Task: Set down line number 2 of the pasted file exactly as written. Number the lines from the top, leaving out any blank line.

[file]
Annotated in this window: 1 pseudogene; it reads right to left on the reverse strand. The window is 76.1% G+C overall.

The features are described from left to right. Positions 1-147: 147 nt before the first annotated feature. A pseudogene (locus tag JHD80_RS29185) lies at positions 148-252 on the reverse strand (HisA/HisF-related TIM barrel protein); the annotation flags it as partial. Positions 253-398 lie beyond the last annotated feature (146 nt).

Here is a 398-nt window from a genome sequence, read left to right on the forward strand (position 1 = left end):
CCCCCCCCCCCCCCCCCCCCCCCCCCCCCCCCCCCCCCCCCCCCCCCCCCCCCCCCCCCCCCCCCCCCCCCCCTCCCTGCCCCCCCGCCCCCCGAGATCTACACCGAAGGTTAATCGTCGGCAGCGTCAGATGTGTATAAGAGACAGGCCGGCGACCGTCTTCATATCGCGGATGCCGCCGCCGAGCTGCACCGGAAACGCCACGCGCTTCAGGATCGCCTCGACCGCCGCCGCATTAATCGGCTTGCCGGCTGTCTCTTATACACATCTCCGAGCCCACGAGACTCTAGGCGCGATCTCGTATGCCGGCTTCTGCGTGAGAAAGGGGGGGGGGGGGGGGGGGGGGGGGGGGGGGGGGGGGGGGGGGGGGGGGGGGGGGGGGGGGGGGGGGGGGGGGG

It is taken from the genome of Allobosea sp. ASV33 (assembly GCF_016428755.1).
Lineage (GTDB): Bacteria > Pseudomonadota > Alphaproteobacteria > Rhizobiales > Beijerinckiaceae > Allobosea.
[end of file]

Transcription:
The features are described from left to right. Positions 1-147: 147 nt before the first annotated feature. A pseudogene (locus tag JHD80_RS29185) lies at positions 148-252 on the reverse strand (HisA/HisF-related TIM barrel protein); the annotation flags it as partial. Positions 253-398 lie beyond the last annotated feature (146 nt).